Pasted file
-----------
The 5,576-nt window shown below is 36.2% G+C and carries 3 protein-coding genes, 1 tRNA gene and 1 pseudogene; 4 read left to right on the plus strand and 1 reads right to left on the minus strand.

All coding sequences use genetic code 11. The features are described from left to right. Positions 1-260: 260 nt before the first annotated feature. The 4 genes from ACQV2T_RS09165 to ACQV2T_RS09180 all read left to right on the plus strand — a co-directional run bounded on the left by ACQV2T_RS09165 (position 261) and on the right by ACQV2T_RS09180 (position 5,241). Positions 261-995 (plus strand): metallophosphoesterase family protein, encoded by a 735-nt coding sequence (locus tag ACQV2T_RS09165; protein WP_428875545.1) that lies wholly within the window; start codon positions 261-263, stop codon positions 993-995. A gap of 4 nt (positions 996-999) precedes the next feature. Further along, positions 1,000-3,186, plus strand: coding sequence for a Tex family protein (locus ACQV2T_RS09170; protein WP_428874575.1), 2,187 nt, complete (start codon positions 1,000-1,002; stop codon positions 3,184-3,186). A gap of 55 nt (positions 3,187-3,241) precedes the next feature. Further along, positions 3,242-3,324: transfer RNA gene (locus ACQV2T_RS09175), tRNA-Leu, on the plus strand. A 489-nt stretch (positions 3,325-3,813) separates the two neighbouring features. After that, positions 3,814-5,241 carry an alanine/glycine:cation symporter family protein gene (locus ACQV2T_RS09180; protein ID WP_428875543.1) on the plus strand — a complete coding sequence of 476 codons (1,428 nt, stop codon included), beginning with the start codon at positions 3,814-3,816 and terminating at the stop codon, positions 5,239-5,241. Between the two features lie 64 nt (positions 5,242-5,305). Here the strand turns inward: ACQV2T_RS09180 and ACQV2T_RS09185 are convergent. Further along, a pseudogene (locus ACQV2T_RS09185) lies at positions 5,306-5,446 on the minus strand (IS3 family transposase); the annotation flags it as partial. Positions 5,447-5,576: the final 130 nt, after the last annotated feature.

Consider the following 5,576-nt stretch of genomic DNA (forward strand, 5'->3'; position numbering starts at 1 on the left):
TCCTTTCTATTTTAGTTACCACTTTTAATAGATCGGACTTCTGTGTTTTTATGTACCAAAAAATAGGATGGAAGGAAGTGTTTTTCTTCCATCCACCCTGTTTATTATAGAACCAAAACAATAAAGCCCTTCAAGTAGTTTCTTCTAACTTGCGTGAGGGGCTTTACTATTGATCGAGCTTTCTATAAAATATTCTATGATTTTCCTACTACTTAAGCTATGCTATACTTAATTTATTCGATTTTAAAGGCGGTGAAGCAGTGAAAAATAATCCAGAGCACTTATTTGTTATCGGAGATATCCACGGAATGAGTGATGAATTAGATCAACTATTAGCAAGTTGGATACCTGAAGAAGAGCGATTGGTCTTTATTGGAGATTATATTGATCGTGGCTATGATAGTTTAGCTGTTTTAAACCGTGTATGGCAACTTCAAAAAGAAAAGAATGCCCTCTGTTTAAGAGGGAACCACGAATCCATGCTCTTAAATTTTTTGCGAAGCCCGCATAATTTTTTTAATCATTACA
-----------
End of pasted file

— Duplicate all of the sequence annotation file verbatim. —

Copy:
The 5,576-nt window shown below is 36.2% G+C and carries 3 protein-coding genes, 1 tRNA gene and 1 pseudogene; 4 read left to right on the plus strand and 1 reads right to left on the minus strand.

All coding sequences use genetic code 11. The features are described from left to right. Positions 1-260: 260 nt before the first annotated feature. The 4 genes from ACQV2T_RS09165 to ACQV2T_RS09180 all read left to right on the plus strand — a co-directional run bounded on the left by ACQV2T_RS09165 (position 261) and on the right by ACQV2T_RS09180 (position 5,241). Positions 261-995 (plus strand): metallophosphoesterase family protein, encoded by a 735-nt coding sequence (locus tag ACQV2T_RS09165; protein WP_428875545.1) that lies wholly within the window; start codon positions 261-263, stop codon positions 993-995. A gap of 4 nt (positions 996-999) precedes the next feature. Further along, positions 1,000-3,186, plus strand: coding sequence for a Tex family protein (locus ACQV2T_RS09170; protein WP_428874575.1), 2,187 nt, complete (start codon positions 1,000-1,002; stop codon positions 3,184-3,186). A gap of 55 nt (positions 3,187-3,241) precedes the next feature. Further along, positions 3,242-3,324: transfer RNA gene (locus ACQV2T_RS09175), tRNA-Leu, on the plus strand. A 489-nt stretch (positions 3,325-3,813) separates the two neighbouring features. After that, positions 3,814-5,241 carry an alanine/glycine:cation symporter family protein gene (locus ACQV2T_RS09180; protein ID WP_428875543.1) on the plus strand — a complete coding sequence of 476 codons (1,428 nt, stop codon included), beginning with the start codon at positions 3,814-3,816 and terminating at the stop codon, positions 5,239-5,241. Between the two features lie 64 nt (positions 5,242-5,305). Here the strand turns inward: ACQV2T_RS09180 and ACQV2T_RS09185 are convergent. Further along, a pseudogene (locus ACQV2T_RS09185) lies at positions 5,306-5,446 on the minus strand (IS3 family transposase); the annotation flags it as partial. Positions 5,447-5,576: the final 130 nt, after the last annotated feature.

Consider the following 5,576-nt stretch of genomic DNA (forward strand, 5'->3'; position numbering starts at 1 on the left):
TCCTTTCTATTTTAGTTACCACTTTTAATAGATCGGACTTCTGTGTTTTTATGTACCAAAAAATAGGATGGAAGGAAGTGTTTTTCTTCCATCCACCCTGTTTATTATAGAACCAAAACAATAAAGCCCTTCAAGTAGTTTCTTCTAACTTGCGTGAGGGGCTTTACTATTGATCGAGCTTTCTATAAAATATTCTATGATTTTCCTACTACTTAAGCTATGCTATACTTAATTTATTCGATTTTAAAGGCGGTGAAGCAGTGAAAAATAATCCAGAGCACTTATTTGTTATCGGAGATATCCACGGAATGAGTGATGAATTAGATCAACTATTAGCAAGTTGGATACCTGAAGAAGAGCGATTGGTCTTTATTGGAGATTATATTGATCGTGGCTATGATAGTTTAGCTGTTTTAAACCGTGTATGGCAACTTCAAAAAGAAAAGAATGCCCTCTGTTTAAGAGGGAACCACGAATCCATGCTCTTAAATTTTTTGCGAAGCCCGCATAATTTTTTTAATCATTACA